December 20, 2012 § 1 Comment
Imagine the perfect herald for Christ and his ministry. How would the herald dress? Where would the herald go? Which of Christ’s themes would the herald emphasize?In my own mind, she or he would dress unobtrusively, travel to those who cannot travel, and share Christ’s profound, unconditional love for humanity.
But I must have a limited imagination, because the first person to announce Christ’s ministry was John the Baptist: dressed most obtrusively in camel skins, waiting in an inconvenient location for the people to make the pilgrimage to him, and then calling those pilgrims a brood of vipers and describing Christ using terms appropriate for a pyromaniacal Grim Reaper.
Advent III focuses on preparation for Christ’s coming, and yet the man charged with leading that preparation, John the Baptist, seems to me profoundly unsympathetic: dogmatic, arrogant, comfortless; precursor to the fiercest fire and brimstone Christianity. Exactly the belief system from which I try to separate myself: “those people seem to have no concept of a loving God” or, “they shouldn’t even call themselves Christians.”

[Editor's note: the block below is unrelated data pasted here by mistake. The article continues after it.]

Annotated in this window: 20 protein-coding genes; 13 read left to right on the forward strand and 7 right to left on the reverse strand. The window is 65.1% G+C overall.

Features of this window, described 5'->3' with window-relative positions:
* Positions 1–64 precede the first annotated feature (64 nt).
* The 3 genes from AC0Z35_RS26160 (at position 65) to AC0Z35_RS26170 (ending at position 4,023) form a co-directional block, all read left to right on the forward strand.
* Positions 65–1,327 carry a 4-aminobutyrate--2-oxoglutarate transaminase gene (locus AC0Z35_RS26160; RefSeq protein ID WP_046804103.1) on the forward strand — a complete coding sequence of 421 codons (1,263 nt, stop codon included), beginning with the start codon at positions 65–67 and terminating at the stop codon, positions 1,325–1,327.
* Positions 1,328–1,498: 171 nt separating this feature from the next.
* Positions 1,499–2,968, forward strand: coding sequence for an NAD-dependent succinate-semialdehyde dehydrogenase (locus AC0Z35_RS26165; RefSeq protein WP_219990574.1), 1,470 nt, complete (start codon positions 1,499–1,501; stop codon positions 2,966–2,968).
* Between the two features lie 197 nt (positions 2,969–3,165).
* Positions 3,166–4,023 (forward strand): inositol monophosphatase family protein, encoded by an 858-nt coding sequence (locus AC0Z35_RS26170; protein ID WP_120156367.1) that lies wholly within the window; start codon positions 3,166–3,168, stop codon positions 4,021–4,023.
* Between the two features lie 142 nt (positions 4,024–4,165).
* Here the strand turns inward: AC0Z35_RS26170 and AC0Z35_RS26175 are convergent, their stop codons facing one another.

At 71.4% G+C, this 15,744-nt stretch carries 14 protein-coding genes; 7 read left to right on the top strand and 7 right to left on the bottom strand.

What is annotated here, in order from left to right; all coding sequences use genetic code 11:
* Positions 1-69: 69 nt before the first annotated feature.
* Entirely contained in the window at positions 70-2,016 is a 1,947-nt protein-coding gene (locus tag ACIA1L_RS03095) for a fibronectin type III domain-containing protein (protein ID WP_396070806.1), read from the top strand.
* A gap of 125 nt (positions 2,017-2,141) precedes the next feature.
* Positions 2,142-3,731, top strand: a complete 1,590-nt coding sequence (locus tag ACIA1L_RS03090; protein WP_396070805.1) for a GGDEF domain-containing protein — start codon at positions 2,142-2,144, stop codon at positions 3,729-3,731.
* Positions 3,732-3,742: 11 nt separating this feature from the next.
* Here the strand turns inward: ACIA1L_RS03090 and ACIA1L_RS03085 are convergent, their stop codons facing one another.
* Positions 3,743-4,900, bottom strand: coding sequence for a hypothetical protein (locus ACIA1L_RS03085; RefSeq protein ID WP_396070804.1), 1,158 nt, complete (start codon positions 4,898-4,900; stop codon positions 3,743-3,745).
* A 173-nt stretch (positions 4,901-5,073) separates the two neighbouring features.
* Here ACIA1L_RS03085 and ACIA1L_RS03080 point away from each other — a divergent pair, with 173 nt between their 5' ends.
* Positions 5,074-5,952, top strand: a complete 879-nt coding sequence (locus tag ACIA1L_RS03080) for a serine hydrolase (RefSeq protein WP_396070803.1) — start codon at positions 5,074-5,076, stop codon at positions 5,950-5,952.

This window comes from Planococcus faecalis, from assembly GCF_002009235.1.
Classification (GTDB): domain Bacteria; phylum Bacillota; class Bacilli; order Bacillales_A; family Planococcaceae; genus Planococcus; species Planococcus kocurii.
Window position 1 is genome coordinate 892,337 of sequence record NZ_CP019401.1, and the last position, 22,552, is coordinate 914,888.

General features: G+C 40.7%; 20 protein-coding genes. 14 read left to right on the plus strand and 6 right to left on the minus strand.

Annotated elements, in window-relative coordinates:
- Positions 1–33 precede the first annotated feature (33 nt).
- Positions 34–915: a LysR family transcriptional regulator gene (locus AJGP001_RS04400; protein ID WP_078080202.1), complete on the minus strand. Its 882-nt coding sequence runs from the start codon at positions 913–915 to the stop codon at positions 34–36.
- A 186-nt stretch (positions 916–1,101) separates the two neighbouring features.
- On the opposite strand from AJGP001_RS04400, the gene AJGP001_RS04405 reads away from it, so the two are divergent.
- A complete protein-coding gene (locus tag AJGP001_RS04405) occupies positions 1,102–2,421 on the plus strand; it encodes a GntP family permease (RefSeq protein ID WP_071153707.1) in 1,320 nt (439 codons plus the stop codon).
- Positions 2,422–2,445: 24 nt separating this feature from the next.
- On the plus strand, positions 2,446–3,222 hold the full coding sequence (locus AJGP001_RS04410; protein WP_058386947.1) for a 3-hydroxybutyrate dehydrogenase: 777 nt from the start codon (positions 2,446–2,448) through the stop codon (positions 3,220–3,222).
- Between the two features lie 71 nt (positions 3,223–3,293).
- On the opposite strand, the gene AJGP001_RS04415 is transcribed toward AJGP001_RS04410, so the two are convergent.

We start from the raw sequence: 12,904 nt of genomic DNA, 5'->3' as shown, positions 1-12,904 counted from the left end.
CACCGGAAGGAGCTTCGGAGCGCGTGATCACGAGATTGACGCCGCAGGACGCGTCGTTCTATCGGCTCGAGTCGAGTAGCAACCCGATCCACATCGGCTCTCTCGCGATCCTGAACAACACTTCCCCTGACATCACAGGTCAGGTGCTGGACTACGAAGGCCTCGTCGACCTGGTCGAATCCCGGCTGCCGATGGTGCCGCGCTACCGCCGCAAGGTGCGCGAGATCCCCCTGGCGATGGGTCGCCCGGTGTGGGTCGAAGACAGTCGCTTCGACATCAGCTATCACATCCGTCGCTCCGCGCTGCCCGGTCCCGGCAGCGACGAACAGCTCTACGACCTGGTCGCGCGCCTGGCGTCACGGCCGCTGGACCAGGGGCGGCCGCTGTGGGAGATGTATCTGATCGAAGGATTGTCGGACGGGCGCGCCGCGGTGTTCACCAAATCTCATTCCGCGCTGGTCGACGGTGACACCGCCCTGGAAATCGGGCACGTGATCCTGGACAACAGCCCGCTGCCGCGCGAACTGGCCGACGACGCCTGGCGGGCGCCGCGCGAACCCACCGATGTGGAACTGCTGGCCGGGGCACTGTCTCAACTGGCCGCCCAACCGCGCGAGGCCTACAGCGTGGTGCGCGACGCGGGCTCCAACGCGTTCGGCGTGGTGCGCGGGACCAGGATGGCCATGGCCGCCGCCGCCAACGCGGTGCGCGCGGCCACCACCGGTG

Yet the Christ who preached the Sermon on the Mount, one of civilization’s most enduring expressions of divine grace, mercy, and love, is also the Christ who came to John the Baptist as He prepared to begin His own ministry: He was willing to engage first with a man who located God’s power not in love and mercy but in retribution and damnation.
Perhaps the lesson is that respectfully confronting that fire and brimstone rhetoric is key to preparing the way for Christ: that to share the good news, we sometimes need to listen first to the “bad news” and understand why it resonates so strongly with some people. Hopefully, dialogue from a place of understanding will allow messages about God’s love to get through more easily than from a place of confrontation.
So as I prepare for the Second Coming, I feel called to engage in a more thoughtful way with fellow Christians whose understanding of God seems more connected to John the Baptist’s than mine. We can prepare together, and while I can’t force my understanding of God on them, I can be open to understanding their conception of God and why their own spiritual journeys have led them to that conception. We’re all imperfect heralds for Christ, and if He was willing to let John the Baptist lead the preparations for the First Coming, then I can be respectful of those who echo John’s rhetoric today.
– Jared Spencer